• Peer Benchmarking: By comparing current and target security posture measurements with industry peers, you can demonstrate your security program’s strengths and weaknesses based on industry norms.
  • Vulnerability Remediation Rate: This metric shows how fast and effectively you are fixing vulnerabilities, especially the ones that pose the highest risk. It helps you evaluate and improve your remediation processes and capabilities and demonstrates your commitment to exposure reduction.
  • Risk Reduction: This is a metric that tells you how much risk you are reducing by fixing vulnerabilities, considering the likelihood and impact of potential exploits. It helps justify and optimize exposure management investments and resources and aligns them with risk appetite and tolerance.

Vetting Your Vulnerability Management Service

Vulnerability Scanning is hard enough on its own, with the amount of data and alerts that get produced. As we look toward the future and to ever-increasing numbers of vulnerabilities, exposure management will only get more complex. Today’s operating environments are massive and ever-changing, resources and skills are limited, value and impact are hard to measure and communicate, and budgets are leaner than ever. None of those challenges are going away any time soon. That’s why many organizations choose to work with a managed service provider that can offer turnkey vulnerability scanning and exposure management services, expertise, and assured delivery.

However, not every managed service is the same. When looking for a managed service for vulnerability scanning and exposure management, keep in mind these critical must-haves:

  • A firm understanding of your unique environment, with risk-aware asset inventories and a team that understands what our organization considers critical.
  • A complete and ongoing view of vulnerabilities across the entire IT estate, including cloud, on-premises, and hybrid environments, as well as web applications, containers, and IoT devices.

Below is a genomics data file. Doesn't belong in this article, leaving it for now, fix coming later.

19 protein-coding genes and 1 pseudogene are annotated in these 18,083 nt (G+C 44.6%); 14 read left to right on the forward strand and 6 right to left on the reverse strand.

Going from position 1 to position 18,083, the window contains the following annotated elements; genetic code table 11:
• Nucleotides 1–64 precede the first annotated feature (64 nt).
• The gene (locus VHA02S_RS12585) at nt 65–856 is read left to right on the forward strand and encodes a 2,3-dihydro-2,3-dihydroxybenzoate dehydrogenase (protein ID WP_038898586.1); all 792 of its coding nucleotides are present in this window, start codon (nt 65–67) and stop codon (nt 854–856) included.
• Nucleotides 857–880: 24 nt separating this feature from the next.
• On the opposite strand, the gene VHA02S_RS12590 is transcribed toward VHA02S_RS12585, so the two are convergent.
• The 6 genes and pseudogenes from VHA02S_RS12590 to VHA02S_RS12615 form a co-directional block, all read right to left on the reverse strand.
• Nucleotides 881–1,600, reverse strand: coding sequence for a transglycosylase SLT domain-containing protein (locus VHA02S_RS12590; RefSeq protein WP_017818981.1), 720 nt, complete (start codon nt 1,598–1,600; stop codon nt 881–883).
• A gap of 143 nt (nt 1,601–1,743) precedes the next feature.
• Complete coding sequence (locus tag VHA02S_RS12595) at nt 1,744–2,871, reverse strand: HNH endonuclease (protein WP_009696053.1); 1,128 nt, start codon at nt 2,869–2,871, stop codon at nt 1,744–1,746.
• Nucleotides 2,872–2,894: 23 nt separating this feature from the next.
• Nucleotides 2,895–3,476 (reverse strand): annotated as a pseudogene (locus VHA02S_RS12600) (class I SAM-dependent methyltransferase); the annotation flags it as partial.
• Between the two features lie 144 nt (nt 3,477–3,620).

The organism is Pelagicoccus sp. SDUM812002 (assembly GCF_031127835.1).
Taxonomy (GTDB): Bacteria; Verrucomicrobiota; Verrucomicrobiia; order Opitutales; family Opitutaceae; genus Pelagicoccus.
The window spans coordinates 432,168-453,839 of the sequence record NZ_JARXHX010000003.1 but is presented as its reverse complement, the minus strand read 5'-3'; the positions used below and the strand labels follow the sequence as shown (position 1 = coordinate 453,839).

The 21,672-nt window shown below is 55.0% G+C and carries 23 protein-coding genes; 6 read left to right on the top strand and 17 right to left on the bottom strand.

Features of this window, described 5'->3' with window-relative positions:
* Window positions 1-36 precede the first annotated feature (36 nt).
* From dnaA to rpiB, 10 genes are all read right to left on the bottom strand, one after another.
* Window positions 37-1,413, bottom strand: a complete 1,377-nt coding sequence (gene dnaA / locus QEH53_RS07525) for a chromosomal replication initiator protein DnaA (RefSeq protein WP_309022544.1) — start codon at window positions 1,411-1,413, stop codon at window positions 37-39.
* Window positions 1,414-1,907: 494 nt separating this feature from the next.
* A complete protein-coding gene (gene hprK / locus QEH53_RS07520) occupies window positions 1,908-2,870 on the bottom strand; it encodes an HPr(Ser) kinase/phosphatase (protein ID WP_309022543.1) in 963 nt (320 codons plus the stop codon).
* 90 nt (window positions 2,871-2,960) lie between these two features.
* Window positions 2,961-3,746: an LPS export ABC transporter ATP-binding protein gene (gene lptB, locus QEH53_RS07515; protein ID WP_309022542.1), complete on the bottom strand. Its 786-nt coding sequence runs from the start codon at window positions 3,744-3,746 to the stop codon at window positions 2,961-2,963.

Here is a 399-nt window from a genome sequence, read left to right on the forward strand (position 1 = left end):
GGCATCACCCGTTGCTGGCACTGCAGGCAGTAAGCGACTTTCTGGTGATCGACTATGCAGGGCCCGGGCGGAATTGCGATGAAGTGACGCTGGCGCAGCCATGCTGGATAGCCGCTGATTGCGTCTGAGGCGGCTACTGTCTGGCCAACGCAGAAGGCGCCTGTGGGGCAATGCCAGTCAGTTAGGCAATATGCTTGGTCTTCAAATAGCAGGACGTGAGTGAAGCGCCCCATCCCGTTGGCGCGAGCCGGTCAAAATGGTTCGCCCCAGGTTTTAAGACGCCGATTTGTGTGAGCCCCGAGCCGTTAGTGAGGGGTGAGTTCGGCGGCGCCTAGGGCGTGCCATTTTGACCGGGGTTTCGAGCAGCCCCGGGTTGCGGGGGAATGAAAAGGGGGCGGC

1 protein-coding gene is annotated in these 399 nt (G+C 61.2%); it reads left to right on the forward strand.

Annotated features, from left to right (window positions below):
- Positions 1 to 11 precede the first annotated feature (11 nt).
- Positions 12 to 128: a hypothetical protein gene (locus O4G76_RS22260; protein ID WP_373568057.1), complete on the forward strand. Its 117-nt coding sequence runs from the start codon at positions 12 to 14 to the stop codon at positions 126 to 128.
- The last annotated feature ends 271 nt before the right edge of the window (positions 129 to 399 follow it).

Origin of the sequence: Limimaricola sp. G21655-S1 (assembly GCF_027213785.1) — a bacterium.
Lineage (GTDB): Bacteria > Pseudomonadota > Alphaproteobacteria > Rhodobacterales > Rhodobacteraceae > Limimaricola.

• The on-time delivery of sorted and actionable lists of the most critical vulnerabilities that need to be fixed, based on your asset inventory, business context, active threat intelligence, and industry benchmarks.
  • A dedicated team of experts who can help identify the best course of action for vulnerability remediation, patch management, and configuration management, along with expert support analysts who can provide guidance and best practices for exposure management.
  • A dashboard and reporting system that helps track and communicate exposure management performance, progress, and value, using metrics such as cyber risk score, remediation rate, and risk reduction.

Introducing the Critical Start Vulnerability Management Service

Critical Start’s Vulnerability Management Service (VMS) delivers predictable vulnerability scanning, expert contextual analysis, and prescriptive patch lists for a cycle of continuous risk reduction. With VMS, you will be able to make sound, data-driven remediation decisions so you can ensure that your organization achieves tangible cyber risk reduction outcomes against whatever threatens your environment now and into the future.

Learn more or contact and expert to see a demo.